When Juan Diego opened his tilma, fresh Castilian roses came cascading to the floor — and the good bishop and witnesses fell to their knees in astonishment. For not only were Castilian roses unknown in Mexico — and impossible to bring to bloom in the dead of winter in that high-altitude city — but Juan Diego’s tilma was glowing with a miraculous image.
But, there was no name given to the image at this time. The earliest account of the apparitions, the Nican Mopohua, reports that the Virgin Mary also appeared to Juan Bernardino, the uncle of Juan Diego; she told him that the image left on the tilma was to be known by the name “the Perfect Virgin, Holy Mary of Guadalupe.” During this fifth apparition, Juan Bernardino was miraculously cured of a fever.
To the Spaniards the tilma showed the Blessed Virgin Mary standing on the moon with a crown of twelve stars around her head, in front of the rays of the sun — the ‘Woman clothed with the sun’ from the book of Apocalypse (Revelation) 12:1-3.
But what did the Indians see in her image?
It’s important to understand that the Indians of this time and place had not developed a written language. This is not to say that theirs was a technically unsophisticated culture, as their engineering prowess attests. Indigenous culture relied heavily on iconography — the language of commonly-understood visual symbols. Here’s some of these icons and their meanings:
(Click Image for larger file)
The name she used to describe herself in the native Aztec language of Náhuatl was “Coatlaxopeuh” or “she who crushes the serpent”. (To the Spaniards, the reference to ‘she who crushes the serpent’s head’ in the Book of Genesis would only become clear as history unfolded all around them and the Indians underwent mass conversions from the Aztec death cult to Christianity in the wake of these events.)
Over the centuries, the Church in Mexico has consistently interpreted these two separate images of Our Lady of Guadalupe — one in Spain and one in Mexico –as symbolic of the merging of two peoples and cultures. This is a literal interpretation. Mary appeared on the tilma as a mestiza woman, a racial mixture of the European Spaniards and the central American Indians. While this is a commonplace today, it must be remembered that in 1531 — just ten years after the Spaniards invaded Mexico — such mixing of races and cultures was unheard of, as there were no adult mestizos at that time. We need to remember that the image of Our Lady of Guadalupe would have been the first adult mestiza image that anyone had ever seen — and a prophecy for Mexico’s future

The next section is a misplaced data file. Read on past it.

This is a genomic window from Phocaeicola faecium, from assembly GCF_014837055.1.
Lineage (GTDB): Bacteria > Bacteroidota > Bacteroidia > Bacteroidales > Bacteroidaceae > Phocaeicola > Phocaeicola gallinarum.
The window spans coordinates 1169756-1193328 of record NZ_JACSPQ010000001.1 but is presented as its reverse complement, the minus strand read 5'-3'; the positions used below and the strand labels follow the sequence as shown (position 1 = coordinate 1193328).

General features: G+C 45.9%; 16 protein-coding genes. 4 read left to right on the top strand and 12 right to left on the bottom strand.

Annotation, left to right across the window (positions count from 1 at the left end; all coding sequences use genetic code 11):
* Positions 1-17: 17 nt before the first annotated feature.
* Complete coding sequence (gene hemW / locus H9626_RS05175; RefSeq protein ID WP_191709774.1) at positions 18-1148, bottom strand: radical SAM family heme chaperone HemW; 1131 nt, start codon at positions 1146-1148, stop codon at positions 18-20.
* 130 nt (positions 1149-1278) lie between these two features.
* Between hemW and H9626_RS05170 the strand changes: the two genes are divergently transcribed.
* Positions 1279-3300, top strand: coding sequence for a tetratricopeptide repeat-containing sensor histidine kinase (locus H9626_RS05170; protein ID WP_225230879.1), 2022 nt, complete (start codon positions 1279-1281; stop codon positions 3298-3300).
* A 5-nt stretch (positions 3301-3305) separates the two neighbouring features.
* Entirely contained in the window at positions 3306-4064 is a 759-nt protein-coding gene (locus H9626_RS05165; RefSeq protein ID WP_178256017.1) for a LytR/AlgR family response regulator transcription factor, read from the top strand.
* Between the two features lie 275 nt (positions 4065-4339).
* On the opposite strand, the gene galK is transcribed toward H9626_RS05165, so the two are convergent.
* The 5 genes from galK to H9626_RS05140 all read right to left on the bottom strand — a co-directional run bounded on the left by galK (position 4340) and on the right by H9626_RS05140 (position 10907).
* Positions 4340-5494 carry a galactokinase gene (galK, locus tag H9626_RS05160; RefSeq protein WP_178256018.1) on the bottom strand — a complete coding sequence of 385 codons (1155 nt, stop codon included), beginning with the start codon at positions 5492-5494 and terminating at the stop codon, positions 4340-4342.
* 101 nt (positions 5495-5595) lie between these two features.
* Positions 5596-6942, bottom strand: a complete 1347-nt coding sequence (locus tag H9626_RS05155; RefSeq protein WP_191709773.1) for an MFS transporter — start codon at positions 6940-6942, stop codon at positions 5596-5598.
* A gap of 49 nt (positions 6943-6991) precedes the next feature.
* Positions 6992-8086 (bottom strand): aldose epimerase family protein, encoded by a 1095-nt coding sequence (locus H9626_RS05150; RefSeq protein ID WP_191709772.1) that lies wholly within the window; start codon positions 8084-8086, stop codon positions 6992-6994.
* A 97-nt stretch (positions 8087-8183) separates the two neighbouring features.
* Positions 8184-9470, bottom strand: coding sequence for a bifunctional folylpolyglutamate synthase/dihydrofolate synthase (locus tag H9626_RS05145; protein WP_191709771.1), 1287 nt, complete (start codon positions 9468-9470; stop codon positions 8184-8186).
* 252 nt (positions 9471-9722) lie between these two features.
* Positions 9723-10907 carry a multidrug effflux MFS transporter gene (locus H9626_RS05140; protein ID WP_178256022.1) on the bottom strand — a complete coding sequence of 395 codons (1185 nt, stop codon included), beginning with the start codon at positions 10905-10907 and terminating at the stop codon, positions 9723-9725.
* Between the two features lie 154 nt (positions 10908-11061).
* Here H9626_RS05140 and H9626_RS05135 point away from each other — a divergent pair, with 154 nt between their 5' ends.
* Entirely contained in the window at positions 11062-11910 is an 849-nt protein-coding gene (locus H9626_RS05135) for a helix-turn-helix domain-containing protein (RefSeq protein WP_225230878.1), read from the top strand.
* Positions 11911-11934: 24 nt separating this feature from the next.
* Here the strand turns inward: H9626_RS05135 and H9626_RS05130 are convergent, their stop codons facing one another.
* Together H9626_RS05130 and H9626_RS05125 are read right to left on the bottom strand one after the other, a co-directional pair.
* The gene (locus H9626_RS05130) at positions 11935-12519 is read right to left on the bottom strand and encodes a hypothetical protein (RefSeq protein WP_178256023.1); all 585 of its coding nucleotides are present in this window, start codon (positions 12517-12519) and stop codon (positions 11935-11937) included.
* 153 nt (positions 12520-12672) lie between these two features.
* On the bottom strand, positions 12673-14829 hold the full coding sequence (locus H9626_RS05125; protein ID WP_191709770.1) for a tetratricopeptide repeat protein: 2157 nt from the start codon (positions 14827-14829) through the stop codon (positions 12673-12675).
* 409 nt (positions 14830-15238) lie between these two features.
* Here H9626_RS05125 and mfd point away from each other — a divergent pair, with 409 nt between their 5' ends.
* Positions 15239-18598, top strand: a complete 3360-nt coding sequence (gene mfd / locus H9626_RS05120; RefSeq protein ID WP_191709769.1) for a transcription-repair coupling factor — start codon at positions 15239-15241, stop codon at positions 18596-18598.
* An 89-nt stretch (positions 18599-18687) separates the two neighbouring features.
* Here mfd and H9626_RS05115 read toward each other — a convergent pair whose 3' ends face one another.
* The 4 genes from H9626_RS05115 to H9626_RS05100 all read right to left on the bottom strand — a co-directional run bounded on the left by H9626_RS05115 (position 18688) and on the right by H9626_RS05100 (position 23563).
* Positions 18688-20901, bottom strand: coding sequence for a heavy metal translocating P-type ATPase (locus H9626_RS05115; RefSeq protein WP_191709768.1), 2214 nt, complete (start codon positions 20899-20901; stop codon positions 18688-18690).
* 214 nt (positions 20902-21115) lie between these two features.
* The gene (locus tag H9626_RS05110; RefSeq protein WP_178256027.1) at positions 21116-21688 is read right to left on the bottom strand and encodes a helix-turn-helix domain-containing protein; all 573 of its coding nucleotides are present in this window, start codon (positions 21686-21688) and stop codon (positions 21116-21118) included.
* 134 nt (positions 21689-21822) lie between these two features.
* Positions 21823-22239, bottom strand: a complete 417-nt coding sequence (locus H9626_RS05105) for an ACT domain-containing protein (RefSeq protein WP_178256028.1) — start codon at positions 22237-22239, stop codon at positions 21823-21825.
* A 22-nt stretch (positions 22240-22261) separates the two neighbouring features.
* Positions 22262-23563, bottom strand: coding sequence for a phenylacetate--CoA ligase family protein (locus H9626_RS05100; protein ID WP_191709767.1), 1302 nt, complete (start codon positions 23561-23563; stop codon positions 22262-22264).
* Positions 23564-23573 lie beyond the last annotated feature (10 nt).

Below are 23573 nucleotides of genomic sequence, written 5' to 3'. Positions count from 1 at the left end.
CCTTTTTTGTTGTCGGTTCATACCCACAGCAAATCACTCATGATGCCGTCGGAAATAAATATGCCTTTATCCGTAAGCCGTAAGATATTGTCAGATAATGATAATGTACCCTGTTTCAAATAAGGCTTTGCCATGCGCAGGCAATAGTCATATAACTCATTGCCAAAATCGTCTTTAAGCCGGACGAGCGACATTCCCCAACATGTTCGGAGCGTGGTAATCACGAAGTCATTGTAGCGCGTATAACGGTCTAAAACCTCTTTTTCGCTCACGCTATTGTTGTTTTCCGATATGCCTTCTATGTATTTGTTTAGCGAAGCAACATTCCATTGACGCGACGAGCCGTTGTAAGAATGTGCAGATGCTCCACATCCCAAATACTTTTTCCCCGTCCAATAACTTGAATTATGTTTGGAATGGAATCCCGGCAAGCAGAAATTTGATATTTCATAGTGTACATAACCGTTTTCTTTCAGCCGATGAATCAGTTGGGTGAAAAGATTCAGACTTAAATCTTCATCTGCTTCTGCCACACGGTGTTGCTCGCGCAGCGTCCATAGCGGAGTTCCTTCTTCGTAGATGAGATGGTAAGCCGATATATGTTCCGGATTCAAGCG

The enigma of the tilma has piqued the interest of believers and scientists — and the efforts of politically-motivated disparagers — through the ages.
What Science Shows Us
Remarkably, as time goes on, the tilma has become more — not less — mysterious.
First, there’s the physical makeup of the tilma itself. Woven from cactus fibers and hung for more than 100 years in a primitive chapel — an unshielded environment exposed to constant candle smoke, damp and other damaging factors — this delicate fabric should have wasted away in a matter of a few decades. Yet it still remains to this day, nearly 500 years later.
There is more to the tilma however, only discovered in recent years:
- The overall image of Our Lady cannot be explained by science. Both its color rendering and brightness enduring over the centuries are inexplicable. All pigments known to exist in Mexico 500 years ago would have faded.
- Careful testing using modern restoration techniques have demonstrated that the image was made using no underdrawing, no sizing, no protective over-varnish and no brush strokes.
- Under high magnification the image shows no sign of fading or cracking, after almost 500 years.
- Strangely, the pink color of the gown is transparent to infra-red light, unlike all other pigments of this hue, which are opaque.
- Power magnification has revealed the fact that the coarse weave of the tilma was deliberately used in a precise manner to give depth to the face on the image.